Just as you plan your marketing program or your calendar of events, you should outline your digital signage communications strategy in advance. An effective digital signage strategy should reflect your organization’s overall goals while continuously striving to capture and retain the interest of your audience. The key is to gather and consider carefully as much information as possible about your messages and your viewers.
A well thought out visual communications plan doesn’t require lengthy documentation. In fact, a cluttered written plan can be restrictive and can work against a lively, impactful messaging program. The important thing is to work through the process and have a clear idea of what your communications will consist of, what their purpose is, when and how you will deliver them and how you will measure their success.
In general, most processes work on a structure of goals, objectives, plans, strategies and tactics. Know the difference between these items and also that the focus, or level of detail, increases as you drill down.
- Goals – Overall, what your organization hopes to achieve
- Objectives – Within organizational goals, specific benchmarks being strived for
- Plans – Outline of strategies and tactics within defined objectives and goals, considering all available input
- Strategies – Programs, campaigns or communications within a plan to help achieve objectives
- Tactics – Specific tasks related to strategies
Possible structures for your communications plan could include:
Calendar. The traditional and most popular organizational method for communications plans is chronological. By outlining your digital signage strategies in an annual, quarterly, monthly or other calendar-based sequence, it is easy to plan, execute and review your communications in a logical timeline. Other methods may include organizing under a topical system but still listing communication tactics in chronological order within those topics.
Event. Planning your communications around important happenings that define your industry can be very useful. Some entities have high seasons or special events that consume the bulk of their communications. If your messages are centered on pre-promotion, advertising and follow-up for specific events, you may want to organize your communication plans within those categories.
Departmental. Allow each contributing group to form a plan and then combine them for overall effectiveness. This will allow you to develop themes or compare/contrast various campaigns that are planned, providing needed cohesiveness. It makes sense to also consider your visual communications plan within the scope of other organizational marketing, communications, Human Resource, and IT plans.
No matter how you choose to organize your plan, remember to always reference your goals and your resources. Each visual communication should support a clearly defined purpose, whether it is a stand-alone message or part of a larger campaign. Resources, such as design personnel, bandwidth, administration and messaging hardware/software capabilities need to be considered within the scope of your digital signage strategies.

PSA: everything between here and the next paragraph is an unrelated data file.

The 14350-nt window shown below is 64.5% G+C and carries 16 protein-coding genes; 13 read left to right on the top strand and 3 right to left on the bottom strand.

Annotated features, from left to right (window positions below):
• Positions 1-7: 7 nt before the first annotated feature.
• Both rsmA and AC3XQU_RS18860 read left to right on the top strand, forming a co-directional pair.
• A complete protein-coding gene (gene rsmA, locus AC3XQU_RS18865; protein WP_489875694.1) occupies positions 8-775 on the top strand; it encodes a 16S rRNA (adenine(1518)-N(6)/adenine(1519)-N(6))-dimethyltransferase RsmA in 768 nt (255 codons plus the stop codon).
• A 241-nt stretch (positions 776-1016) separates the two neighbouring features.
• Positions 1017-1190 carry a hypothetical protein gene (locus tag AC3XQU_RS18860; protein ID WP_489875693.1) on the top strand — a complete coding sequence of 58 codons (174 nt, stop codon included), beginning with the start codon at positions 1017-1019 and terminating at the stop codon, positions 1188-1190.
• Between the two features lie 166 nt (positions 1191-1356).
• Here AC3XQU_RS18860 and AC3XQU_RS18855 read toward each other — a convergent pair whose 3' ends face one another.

Just as planning will improve your communications, information gathering will improve your communications strategies. The level of detail to consider when formulating your plan depends on how much information you have at your disposal and how you are able to organize it:
Who is your audience? Do you have statistical information so you can plan more effectively? Plan around viewing patterns, style and content that appeals to each audience segment. Remember to address internal as well as external audiences. Gathering basic statistics can help you determine when and how to attract viewers.
Where is your content coming from? Try to get as much information from contributing sources and/or map out your own sources for content in advance. This will allow you to approximate the quantity, type and timing of content that will be available to you.
How many separate channels of visual communications you will use at one time? Consider the number of content blocks, tickers and other publishers being used. Try to determine the quantity of messages, videos, tickers, data feeds and graphics needed for a consistent flow of dynamic communications.
What is the best delivery method for various communications? You may want to assign content to specific forms of display or ensure saturation by delivering to combined endpoints. Some content is ideally suited for a certain endpoint, where other communications are more versatile.
This attention to detail doesn’t mean that spontaneous communications should be quashed. On the contrary, your plan should be formulated with flexibility that allows for adjustments as needed. Last minute communications are often essential to the timeliness of your messages and the subsequent success of those messages being viewed by your audience.
Keep your plan handy and be sure to reference it regularly. Count on making changes as your goals, objectives, and environment changes. Adjust when needed to increase the success of your communications based on feedback from specific campaigns.
No matter how you organize it, having a plan specific to your visual communications program will help you to more efficiently and effectively reach your goals and your audience.